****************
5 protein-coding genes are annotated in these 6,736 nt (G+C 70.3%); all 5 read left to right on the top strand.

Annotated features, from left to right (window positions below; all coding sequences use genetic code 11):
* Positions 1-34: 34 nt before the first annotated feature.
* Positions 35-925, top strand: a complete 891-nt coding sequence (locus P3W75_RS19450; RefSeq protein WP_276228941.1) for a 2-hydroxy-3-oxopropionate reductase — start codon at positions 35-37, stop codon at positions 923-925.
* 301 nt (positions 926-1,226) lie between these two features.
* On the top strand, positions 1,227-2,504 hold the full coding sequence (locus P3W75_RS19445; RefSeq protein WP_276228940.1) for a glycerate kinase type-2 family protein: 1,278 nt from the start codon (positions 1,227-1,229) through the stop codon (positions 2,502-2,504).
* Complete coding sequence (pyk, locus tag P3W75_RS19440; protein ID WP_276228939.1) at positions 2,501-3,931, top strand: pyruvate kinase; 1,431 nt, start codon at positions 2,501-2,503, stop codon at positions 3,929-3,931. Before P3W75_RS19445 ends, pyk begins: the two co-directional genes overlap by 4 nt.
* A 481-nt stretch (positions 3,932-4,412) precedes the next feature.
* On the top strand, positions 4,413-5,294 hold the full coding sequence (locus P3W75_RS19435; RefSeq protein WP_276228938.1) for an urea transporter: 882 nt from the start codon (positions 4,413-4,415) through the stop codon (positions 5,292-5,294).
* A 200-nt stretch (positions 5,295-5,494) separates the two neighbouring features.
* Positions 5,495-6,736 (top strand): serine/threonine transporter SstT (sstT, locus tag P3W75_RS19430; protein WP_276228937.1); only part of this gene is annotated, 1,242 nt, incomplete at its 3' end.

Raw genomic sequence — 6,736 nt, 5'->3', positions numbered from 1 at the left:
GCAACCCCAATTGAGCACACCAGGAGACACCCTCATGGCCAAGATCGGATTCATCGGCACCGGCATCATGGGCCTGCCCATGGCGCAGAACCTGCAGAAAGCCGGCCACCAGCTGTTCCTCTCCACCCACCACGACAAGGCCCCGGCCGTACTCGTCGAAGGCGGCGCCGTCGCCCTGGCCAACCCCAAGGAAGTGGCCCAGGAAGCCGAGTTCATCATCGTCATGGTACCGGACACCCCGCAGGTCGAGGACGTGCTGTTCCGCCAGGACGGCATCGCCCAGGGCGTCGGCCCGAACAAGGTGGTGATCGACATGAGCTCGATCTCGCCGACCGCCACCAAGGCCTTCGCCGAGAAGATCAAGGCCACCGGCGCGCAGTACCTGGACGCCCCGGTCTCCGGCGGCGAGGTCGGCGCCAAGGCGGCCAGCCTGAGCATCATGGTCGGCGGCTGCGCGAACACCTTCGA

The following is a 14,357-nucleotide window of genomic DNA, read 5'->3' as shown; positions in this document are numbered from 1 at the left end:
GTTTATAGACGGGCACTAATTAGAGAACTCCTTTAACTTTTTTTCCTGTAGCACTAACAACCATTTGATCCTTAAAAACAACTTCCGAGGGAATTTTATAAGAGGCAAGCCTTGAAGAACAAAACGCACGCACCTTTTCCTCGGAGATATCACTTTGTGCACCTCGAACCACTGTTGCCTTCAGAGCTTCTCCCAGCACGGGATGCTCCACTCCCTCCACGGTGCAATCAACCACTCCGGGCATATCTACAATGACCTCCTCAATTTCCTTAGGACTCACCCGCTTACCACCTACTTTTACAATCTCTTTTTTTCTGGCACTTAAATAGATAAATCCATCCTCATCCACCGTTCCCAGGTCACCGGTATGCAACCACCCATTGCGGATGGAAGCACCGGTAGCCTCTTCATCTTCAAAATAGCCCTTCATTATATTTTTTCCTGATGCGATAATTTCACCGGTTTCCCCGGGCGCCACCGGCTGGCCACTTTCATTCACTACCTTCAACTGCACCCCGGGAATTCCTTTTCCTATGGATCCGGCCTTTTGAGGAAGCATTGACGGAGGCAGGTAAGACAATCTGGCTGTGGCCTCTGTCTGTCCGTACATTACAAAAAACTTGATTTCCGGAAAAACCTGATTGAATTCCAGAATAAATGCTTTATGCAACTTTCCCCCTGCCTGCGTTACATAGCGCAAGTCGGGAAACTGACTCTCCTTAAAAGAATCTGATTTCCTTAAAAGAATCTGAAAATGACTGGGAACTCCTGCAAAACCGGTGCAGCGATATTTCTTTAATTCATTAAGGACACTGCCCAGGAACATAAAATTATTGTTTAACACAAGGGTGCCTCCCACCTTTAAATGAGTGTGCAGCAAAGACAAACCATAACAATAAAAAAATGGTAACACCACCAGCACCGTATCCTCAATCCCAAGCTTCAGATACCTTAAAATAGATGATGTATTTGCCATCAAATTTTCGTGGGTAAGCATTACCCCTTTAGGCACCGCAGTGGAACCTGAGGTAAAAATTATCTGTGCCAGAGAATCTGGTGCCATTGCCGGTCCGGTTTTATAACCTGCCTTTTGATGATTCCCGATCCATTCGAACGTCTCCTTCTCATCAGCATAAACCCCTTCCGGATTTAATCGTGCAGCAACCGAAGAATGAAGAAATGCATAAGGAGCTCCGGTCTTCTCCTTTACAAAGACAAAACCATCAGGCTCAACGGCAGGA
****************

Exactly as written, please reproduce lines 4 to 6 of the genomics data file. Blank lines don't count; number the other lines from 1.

* Positions 35-925, top strand: a complete 891-nt coding sequence (locus P3W75_RS19450; RefSeq protein WP_276228941.1) for a 2-hydroxy-3-oxopropionate reductase — start codon at positions 35-37, stop codon at positions 923-925.
* 301 nt (positions 926-1,226) lie between these two features.
* On the top strand, positions 1,227-2,504 hold the full coding sequence (locus P3W75_RS19445; RefSeq protein WP_276228940.1) for a glycerate kinase type-2 family protein: 1,278 nt from the start codon (positions 1,227-1,229) through the stop codon (positions 2,502-2,504).